Jul 22, 2024 Last Updated 5:22 AM, Jul 16, 2024

Ong Hok Ham, 1933-2007

Ong Hok Ham, 1933-2007

Intellectual, Chinese, atheist, gay - and wholly Indonesian

David Reeve

Ong in Bandung 1953 - 'deciding to be a good Indonesian'
Ong family archives

Ong Hok Ham, historian, public intellectual, eccentric and hedonist, died in Jakarta on 30 August 2007 at the age of 74. He was a celebrity historian in the 1980s and 1990s, writing for the daily Kompas, weekly Tempo, and periodical Prisma.

He was even better known for his eccentric lifestyle and for his love of food, drink, stories and laughter. He was an excellent friend to foreign reporters, diplomats, scholars and students, including a swag of Australians from the late 1950s.

It is rare for Indonesians of Chinese descent to become intellectuals; supposedly only interested in business. More surprising, Ong Hok Ham became an expert in Indonesian history, writing with a fully Indonesian voice. He was one of the Sino-Indonesians pointed to as models: Arief Budiman, Soe Hok Gie, The Kian Wie, Kwik Kian Gie, Teguh Karya - and Ong Hok Ham. He was said to be ‘more Indonesian than the Indonesians’, ‘more Javanese than the Javanese’.

Ong was an odd choice as a model, as he was a multiple-minority character in Indonesian society: Chinese descent, Dutch educated, atheist, alcoholic, pork eating, and gay. He never Indonesianised his name (like most Chinese in Indonesia), nor married (like most gay men in Indonesia).

Ong Hok Ham was born in Surabaya on 1 May 1933. His family was a hybrid Chinese-Dutch Indies type that has now disappeared. They set huge store by Dutch education, spoke Dutch at home, and used Dutch names. Ong Hok Ham was Hans. He dreamed in Dutch up to the end.

His family’s faith in Dutch colonialism received the rudest of shocks with the Japanese occupation of 1942 to 1945, and the declaration of Indonesian independence in 1945. By the late 1940s, the family started adjusting to living as part of the Indonesian nation.

Ong wanted to be a good Indonesian, but by 1953 he barely spoke the language

Ong was a clever boy at his Catholic Dutch school in Surabaya. He had one inspiring teacher, Brother Rosario, who set his historical imagination alight, and urged the students to become good citizens.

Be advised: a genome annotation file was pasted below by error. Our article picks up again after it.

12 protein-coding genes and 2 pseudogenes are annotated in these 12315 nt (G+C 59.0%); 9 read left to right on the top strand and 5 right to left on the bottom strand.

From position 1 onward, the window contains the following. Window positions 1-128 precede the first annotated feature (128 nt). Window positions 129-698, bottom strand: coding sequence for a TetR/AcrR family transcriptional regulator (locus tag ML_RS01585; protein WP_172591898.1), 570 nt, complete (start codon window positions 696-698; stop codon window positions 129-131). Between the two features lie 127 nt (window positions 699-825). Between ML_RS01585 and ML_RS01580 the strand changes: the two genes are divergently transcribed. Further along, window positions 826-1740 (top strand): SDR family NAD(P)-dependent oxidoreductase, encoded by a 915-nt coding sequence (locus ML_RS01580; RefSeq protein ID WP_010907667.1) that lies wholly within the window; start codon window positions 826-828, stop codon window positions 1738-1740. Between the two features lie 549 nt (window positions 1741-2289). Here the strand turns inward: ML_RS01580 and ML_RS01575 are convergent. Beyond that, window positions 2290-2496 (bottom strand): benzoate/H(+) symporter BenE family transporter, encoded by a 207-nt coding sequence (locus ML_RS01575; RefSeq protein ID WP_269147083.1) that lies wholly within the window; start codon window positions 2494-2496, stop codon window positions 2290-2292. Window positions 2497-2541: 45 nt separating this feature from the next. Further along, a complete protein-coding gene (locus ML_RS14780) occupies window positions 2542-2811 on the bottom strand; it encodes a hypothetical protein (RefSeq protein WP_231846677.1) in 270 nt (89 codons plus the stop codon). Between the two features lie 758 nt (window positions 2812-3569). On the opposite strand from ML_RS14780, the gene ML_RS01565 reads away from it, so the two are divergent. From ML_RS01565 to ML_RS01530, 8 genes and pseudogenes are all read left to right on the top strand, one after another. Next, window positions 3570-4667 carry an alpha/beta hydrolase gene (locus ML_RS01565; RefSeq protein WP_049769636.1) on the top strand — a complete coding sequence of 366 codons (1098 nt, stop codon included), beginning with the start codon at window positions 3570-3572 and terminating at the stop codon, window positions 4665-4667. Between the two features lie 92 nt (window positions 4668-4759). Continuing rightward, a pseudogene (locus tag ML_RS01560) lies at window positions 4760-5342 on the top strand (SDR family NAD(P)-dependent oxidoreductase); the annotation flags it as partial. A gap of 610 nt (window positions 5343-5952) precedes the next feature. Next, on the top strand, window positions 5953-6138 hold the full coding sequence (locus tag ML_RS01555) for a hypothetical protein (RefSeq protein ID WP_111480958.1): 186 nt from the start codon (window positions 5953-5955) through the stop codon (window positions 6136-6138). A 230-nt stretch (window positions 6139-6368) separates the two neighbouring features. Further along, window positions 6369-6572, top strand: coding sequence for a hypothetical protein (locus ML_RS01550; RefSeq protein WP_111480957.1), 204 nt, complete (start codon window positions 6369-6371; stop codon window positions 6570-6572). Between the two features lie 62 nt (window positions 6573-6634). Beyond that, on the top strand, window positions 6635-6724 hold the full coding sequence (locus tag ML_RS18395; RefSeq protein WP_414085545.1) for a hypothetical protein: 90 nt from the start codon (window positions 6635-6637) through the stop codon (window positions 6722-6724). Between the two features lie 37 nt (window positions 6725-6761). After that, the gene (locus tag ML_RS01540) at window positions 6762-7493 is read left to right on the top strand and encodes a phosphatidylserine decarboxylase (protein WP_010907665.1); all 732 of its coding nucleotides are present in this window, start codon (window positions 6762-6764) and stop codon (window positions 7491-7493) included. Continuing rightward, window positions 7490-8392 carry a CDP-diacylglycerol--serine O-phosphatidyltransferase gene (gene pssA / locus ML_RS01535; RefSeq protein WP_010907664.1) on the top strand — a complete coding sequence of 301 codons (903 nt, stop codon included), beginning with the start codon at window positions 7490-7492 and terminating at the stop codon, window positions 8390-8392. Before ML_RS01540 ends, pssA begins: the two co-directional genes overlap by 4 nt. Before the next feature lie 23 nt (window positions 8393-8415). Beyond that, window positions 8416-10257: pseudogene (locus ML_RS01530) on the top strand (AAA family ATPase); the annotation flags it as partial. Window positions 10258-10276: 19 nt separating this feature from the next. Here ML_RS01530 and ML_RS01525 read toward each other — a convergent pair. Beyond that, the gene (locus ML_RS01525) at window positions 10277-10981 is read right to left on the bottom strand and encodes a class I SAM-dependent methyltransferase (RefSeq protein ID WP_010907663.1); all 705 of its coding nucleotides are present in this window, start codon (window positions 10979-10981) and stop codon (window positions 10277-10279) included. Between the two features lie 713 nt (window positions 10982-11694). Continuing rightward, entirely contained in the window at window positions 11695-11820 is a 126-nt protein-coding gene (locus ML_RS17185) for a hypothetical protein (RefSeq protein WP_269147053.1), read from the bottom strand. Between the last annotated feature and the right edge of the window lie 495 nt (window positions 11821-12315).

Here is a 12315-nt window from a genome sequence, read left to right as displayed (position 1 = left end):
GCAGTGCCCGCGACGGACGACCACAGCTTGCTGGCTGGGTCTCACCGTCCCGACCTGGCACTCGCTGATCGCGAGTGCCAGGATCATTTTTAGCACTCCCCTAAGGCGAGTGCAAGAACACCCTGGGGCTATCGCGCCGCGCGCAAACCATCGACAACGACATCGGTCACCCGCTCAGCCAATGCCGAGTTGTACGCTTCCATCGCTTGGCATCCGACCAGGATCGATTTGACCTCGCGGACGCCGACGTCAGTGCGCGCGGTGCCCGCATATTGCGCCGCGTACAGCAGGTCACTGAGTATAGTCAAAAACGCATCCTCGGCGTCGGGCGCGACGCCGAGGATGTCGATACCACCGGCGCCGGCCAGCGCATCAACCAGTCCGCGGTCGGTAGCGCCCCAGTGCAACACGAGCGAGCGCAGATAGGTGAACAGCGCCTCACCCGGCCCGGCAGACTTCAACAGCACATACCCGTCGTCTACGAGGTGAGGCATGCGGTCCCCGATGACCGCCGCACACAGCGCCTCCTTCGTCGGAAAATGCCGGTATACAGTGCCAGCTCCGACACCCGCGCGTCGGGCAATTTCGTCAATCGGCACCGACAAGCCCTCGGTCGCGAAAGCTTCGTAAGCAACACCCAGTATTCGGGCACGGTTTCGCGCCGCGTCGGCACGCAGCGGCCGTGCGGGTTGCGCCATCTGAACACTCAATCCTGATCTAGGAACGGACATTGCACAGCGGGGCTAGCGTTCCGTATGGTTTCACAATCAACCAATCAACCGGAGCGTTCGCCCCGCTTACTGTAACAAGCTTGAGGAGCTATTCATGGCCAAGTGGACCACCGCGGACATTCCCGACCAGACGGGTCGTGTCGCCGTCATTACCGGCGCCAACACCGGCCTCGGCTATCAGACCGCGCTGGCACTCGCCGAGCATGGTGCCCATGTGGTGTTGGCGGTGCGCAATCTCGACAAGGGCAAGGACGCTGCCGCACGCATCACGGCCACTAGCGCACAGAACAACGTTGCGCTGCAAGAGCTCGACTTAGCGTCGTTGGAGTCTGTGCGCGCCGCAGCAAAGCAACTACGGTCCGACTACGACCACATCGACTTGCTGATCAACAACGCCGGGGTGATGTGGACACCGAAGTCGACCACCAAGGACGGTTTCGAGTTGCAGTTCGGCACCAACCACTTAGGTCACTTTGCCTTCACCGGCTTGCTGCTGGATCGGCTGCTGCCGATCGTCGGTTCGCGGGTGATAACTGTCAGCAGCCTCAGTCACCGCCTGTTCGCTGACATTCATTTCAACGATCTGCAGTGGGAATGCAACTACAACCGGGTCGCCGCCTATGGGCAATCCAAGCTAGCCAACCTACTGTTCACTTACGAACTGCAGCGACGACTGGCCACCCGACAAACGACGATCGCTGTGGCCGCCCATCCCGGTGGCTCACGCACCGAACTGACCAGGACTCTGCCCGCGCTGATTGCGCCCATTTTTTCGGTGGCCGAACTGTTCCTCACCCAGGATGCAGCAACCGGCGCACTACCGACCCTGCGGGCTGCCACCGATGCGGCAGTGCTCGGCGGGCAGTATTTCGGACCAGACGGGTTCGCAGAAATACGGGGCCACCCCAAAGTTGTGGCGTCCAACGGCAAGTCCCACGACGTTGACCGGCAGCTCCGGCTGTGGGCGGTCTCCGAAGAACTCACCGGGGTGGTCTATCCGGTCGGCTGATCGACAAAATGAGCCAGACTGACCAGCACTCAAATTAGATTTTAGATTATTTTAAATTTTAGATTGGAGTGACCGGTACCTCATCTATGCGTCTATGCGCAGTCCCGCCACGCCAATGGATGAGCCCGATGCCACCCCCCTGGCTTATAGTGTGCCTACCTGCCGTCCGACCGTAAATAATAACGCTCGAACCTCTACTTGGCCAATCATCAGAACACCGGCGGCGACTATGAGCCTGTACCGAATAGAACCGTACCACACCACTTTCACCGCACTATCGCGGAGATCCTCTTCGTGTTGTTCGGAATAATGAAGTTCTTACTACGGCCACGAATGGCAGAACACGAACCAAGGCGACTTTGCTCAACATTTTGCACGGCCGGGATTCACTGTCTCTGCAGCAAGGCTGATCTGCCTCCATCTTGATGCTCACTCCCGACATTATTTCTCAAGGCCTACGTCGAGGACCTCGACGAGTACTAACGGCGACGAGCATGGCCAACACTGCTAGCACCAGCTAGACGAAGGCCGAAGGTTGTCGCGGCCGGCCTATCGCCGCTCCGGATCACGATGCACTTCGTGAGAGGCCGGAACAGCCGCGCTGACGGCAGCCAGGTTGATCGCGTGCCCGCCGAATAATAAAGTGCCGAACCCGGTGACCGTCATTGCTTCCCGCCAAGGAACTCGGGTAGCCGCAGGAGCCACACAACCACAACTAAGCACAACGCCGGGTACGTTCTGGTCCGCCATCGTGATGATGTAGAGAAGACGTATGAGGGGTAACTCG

Ong wanted to be a good Indonesian, but by 1953 he barely spoke the language. So he moved to Bandung to Indonesianise himself, by repeating two years in an Indonesian school. He had the great good luck to be in Bandung for the Asia-Africa Conference of April 1955, and he worked as an assistant.

He started studying law at Universitas Indonesia (UI), but by 1957 had given up on his studies to work as an assistant for the Cornell professor Bill Skinner, researching the Chinese in Indonesia. This led to writing historical articles for the influential Star Weekly, 1958-1961. This was his Chinese phase, when he became well-known as an advocate for the assimilation of Chinese into Indonesian society.

From 1960 he studied history at UI, and came to love Javanese society and history, in both its aristocratic (priyayi) and peasant (abangan) variants. Like most Indonesians, he was increasingly appalled at the economic deterioration and political tensions of Guided Democracy (1959-1965), but with added personal tensions over his sexual identity, wanting and fearing love, wracked by desire and guilt.

The collapse of Guided Democracy, the mass murders, helped to unhinge Ong’s mind. He acted weirdly, and was swept up in mass arrests, jailed for six months in 1966. As he finished off his degree after release, he was great friends with an Australian couple, Blanche d’Alpuget and Tony Pratt. They fed him up and cheered him up; he said ‘they saved my life’.

In September 1968 Ong flew to America for doctoral studies at Yale University. What a time to study in America! - movements of all kinds, social ferment, and everywhere the issue of Vietnam. Ong’s personal problems shrank by comparison. He regained his confidence. His thesis was on Priyayi and Peasant in Madiun in the 19th century, a study of the social and economic impact of colonialism.

Ong returned to Indonesia in 1975, keen to make a career as a public intellectual. He published widely: colonial history, Javanese society, power and legitimacy, Indonesian economic history, the Indonesian Chinese, the social history of Indonesian food, Javanese spirits and legends, Indonesian paintings. He grew impatient with theory, and said ‘concentrate on the person’.

His major career was as a host and cook. He loved parties, food and drink, in large quantities. His critics said he wasted his talents; his admirers praised his gusto for life. His unusual house, built in separate pavilions in a Balinese-Javanese style, was home to many a party, where students and foreigners might meet Megawati Sukarnoputri, Pramoedya Ananta Toer, Miriam Margolyes, and a host of scholars, writers and journalists. Ong had four main lovers, and while not proclaiming his sexuality, neither did he deny it. It was all great fun.

His life was narrow after a stroke in 2001. An Ong Hok Ham Institute, run by former students, seeks to carry on his historical work.   ii

David Reeve (d.reeve@unsw.edu.au) is a senior visiting fellow in the School of Languages and Linguistics, University of New South Wales. He is writing a biography of Ong Hok Ham.

Inside Indonesia 90: Oct-Dec 2007

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